The Slumberkins book series is a spectacular choice that was created by a special education teacher and family therapist. These books serve as emotional learning tools that can help kids to better understand how emotions make us feel and act. We also love that they provide affirmations to improve a child's emotional health and wellbeing.
For younger toddlers, it's hard to recognize emotions. It is a parents' job to take the time to label these feelings. This can help your little one associate the feeling with a word and better handle these situations in the future. That means noting when you're happy or sad and explaining why you feel that way.
Redirect Bad Behaviors
Once you have noted what they've done wrong, it's imperative that you show them the correct behavior or action. Otherwise, they will continue to act out. For instance, if you notice your child hitting your pet when they are frustrated, get down on their level, make eye contact, and firmly tell them no. Next, take their hand and show them how to appropriately touch their pet.
Finally, acknowledge that you understand they're angry, but hitting others will not solve the problem. Inquire why they are mad and try to give a constructive solution. If the hitting continues, give them one warning. Let them know they will get a five-minute timeout if they can't treat others nicely. Follow through with the timeout if the behavior continues. The intent is to not only stop bad behaviors, but to also help your child understand that there are repercussions to their actions.
Positive reinforcement is an amazing tool for promoting positive behaviors. If you want your kids to show self-control, then praise them when they make steps in the right direction. Let's say your child used to hit in the past when they got angry, but today, they paused and breathed deeply until they regained their emotions. Stop what you are doing and let them know how proud you are of them!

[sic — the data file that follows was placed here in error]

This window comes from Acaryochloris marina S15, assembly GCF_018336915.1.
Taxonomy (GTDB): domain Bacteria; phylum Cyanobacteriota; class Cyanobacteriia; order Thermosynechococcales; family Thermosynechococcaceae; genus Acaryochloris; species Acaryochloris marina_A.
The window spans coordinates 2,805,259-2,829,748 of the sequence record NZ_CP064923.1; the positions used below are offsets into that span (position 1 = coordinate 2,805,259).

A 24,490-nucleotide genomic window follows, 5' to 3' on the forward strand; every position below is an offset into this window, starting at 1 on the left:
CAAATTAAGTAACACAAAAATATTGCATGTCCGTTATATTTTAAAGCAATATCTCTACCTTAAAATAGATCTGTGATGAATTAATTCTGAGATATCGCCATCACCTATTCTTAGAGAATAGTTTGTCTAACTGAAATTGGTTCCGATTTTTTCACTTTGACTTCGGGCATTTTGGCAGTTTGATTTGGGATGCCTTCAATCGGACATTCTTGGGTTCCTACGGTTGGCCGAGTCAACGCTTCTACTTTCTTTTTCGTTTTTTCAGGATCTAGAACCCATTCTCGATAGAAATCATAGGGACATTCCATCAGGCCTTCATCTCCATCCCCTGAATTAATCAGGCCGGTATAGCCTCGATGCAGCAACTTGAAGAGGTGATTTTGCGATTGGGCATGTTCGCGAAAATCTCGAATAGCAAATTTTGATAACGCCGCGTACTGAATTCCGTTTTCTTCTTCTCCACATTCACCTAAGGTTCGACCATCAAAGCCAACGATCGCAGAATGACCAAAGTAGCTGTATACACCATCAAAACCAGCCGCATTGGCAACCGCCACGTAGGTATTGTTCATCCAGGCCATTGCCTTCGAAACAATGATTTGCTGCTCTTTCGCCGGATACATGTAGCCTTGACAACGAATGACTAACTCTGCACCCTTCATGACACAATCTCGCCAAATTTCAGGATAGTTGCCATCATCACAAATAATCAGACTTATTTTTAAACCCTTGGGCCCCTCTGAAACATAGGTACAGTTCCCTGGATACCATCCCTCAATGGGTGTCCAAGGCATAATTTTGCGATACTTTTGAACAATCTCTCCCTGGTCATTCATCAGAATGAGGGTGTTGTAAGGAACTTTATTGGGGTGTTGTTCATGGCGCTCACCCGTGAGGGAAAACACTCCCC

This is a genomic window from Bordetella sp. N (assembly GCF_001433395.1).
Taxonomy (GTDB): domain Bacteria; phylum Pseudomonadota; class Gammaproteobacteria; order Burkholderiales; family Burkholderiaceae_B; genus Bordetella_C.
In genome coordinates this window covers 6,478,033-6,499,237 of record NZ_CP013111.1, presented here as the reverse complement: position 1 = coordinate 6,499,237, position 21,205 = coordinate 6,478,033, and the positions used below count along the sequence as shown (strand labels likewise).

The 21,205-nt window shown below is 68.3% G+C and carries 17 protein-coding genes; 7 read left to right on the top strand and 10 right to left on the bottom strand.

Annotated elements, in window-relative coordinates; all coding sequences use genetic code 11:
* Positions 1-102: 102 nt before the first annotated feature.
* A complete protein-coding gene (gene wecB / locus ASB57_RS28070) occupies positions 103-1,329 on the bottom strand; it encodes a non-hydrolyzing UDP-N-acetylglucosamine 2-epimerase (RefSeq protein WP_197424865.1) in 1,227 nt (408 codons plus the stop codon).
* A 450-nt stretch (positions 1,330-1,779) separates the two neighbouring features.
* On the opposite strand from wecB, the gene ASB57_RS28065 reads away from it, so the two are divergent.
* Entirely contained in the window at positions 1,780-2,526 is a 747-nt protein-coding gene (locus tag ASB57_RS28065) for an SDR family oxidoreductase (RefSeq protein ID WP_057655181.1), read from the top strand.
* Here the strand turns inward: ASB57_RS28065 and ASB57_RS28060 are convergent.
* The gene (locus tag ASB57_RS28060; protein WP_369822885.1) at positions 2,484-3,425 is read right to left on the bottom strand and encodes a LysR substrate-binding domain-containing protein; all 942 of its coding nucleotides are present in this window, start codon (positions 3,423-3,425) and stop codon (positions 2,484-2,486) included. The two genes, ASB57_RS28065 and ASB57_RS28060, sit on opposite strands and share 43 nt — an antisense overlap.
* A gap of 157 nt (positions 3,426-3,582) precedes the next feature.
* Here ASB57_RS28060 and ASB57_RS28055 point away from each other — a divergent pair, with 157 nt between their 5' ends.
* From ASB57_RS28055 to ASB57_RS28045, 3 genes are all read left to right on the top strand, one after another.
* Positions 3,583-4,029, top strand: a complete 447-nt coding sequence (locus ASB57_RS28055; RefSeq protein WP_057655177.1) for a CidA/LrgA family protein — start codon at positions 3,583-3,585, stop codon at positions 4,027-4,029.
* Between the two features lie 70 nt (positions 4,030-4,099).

For those kids who need a little extra motivation, consider a reward system. For example, every time they show control over their emotions or actions, they get a star. If they get 20 stars, then they get to pick an excursion or choose what you eat for dinner one night. If you decide to go this route, pay attention to how they behave in all situations. Did they sit patiently at the doctor? Did they maintain their composure when their little brother stole their toy? Did they wait for everyone to sit down and pray before digging into dinner? These little moments matter and deserve recognition!
Promote Impulse Control Through Play
Children learn through imitation and play! This makes games like Simon Says and Red Light, Green Light the perfect tools for teaching self-control techniques. Best of all, your child will probably not even know that they are practicing practical life skills.
How to Control Impulsive Behavior in a Child
Self-control for kids can be hard, but by regularly implementing these techniques, it won't take long to see noticeable changes in your child's behavior. However, it's important for parents to remember that a lack of impulse control in kids can also stem from boredom, stress, or exhaustion. Children thrive on a routine and they require both stimulation and a good night's sleep. This means getting on a schedule, talking about feelings regularly, and designating a time every day to wearing your kids out! Research has proven that physical activity can help children with self-regulation, decrease stress levels, and bolster cognitive development. These steps, along with the techniques above, can play a big role in teaching your kids restraint, patience, and self-regulation.